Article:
Famous quotation about the weather in San Francisco (Duluth in 1900) and a mystery volume with restricted access in Google Books

Garson O'Toole adsgarsonotoole at GMAIL.COM
Mon Jul 11 23:44:57 UTC 2011

George, with your interpretation of "open winter" the core joke becomes:

Have you ever known such a warm winter?
Yes, last summer.

is that right?

On Mon, Jul 11, 2011 at 7:27 PM, Garson O'Toole
<adsgarsonotoole at gmail.com> wrote:
> ---------------------- Information from the mail header -----------------------
> Sender:       American Dialect Society <ADS-L at LISTSERV.UGA.EDU>
> Poster:       Garson O'Toole <adsgarsonotoole at GMAIL.COM>
> Subject:      Re: Famous quotation about the weather in San Francisco (Duluth
>              in 1900) and a mystery volume with restricted access in Google
>              Books
> -------------------------------------------------------------------------------
>  Jonathan Lighter wrote
>> Garson, Eighteenth Century Collections Online contains one volume of this
>> magazine only (1793).
>> I could not find the passage in question.
> Thanks very much for checking that, Jon.
> George Thompson wrote:
>> " If someone wishes to offer an interpretation for the term "open
>> winter" I would like to hear it. My guess is that the phrase refers
>> to the existence of a large number of competitive race horses."
>> Your guess baffles me.
> Thanks for your response George. Bafflement is the natural response. I
> apologize for not including a larger excerpt of extracted text (this
> extracted text may be inaccurate):
> ... number of horses in training, which in the total, including all
> ages, we found amounted to 227. But our principal intention in this
> article is to confine our remarks and observations to the younger fry,
> leaving the elder ones to the places they already occupy in the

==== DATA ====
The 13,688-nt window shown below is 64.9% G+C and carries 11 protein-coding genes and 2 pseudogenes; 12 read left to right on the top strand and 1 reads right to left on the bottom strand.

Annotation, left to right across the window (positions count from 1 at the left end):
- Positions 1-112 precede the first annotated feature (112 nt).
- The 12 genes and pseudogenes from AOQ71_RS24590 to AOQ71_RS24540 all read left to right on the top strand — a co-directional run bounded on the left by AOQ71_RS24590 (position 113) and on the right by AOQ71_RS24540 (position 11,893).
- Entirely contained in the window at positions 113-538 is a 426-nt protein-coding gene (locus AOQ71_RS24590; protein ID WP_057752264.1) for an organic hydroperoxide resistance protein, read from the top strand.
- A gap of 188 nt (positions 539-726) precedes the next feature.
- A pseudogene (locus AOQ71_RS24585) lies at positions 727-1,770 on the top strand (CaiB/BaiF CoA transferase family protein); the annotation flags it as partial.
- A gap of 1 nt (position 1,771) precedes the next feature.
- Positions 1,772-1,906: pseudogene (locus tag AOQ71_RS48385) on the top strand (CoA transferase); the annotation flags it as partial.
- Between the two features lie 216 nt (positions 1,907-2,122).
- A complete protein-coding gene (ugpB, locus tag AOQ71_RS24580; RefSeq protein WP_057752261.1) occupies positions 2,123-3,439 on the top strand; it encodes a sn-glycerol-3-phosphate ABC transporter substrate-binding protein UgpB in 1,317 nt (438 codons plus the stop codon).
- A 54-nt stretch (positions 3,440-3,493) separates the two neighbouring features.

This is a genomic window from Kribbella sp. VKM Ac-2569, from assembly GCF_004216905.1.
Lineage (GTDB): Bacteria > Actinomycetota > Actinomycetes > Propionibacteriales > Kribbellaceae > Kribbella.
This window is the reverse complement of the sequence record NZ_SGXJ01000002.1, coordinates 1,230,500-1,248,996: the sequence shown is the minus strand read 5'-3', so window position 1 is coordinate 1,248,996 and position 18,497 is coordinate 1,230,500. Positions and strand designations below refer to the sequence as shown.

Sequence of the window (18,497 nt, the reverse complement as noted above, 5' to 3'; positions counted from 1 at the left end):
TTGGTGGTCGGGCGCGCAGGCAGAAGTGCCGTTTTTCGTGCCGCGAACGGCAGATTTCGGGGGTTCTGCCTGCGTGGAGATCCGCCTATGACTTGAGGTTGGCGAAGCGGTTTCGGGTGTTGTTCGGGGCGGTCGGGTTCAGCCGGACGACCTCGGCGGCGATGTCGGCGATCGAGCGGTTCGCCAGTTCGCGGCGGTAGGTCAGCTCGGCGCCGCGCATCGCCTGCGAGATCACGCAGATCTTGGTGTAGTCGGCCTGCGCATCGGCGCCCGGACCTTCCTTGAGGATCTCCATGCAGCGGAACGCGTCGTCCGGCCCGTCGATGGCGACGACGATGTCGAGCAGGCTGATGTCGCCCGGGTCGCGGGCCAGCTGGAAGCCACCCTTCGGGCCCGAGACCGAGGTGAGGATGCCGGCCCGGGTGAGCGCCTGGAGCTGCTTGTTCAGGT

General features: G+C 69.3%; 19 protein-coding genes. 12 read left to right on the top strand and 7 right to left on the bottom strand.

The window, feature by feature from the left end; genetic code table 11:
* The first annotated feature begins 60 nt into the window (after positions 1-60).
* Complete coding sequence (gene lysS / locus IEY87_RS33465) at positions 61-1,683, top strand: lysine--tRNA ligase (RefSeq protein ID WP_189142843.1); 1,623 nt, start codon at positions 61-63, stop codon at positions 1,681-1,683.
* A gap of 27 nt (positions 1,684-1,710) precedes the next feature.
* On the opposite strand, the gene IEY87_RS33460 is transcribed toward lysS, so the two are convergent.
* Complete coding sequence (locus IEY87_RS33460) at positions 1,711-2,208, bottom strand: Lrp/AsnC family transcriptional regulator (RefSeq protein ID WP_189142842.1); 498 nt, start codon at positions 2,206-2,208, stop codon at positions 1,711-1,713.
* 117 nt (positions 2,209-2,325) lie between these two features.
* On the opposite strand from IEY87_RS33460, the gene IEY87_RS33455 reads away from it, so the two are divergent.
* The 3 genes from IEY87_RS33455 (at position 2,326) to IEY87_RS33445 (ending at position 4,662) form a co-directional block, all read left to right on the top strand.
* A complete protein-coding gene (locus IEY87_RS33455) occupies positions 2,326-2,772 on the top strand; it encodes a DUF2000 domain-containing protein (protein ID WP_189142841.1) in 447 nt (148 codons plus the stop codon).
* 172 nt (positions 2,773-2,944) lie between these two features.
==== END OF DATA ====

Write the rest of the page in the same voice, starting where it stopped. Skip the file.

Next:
> registry of their past exploits, hazarding a cursory opinion on their
> pretensions as they pass us in their gallops. All admit this to have
> been the most open winter in their remembrance. Beresford, when asked
> if he ever knew such a Winter, replied with his usual quickness, "Yes,
> last Summer." No straw beds have been in requisition here, or tan
> gallops at Goodwood. Well, the number of three-year-olds in training
> here is sixty-seven ; the twos as yet reckon eighty-eight. Having so
> far taken time by the forelock, we retired to rest with the old adage
> uppermost in our thoughts — " Early to bed, and early to rise, Makes a
> man healthy, wealthy, and wise ;" and by our usual lark-like "
> good-morrow to the to the pillow," we were enabled to brush off the
> dew on both sides of the town before we saw a nag or heard a snatch of
> song from a single stable-boy. ...
> Maybe "No straw beds have been in requisition" is a reference to the climate?
> George Thompson wrote (message continued):
>> My guess is, that it refers to rivers that usually would have
>> been frozen over, being open to boat traffic.  the NYC papers
>> in the early 19th C paid careful attention to how far south
>> below Albany the Hudson had frozen in the early winter, and
>> how far and how soon the ice was retreating in the early
>> spring.
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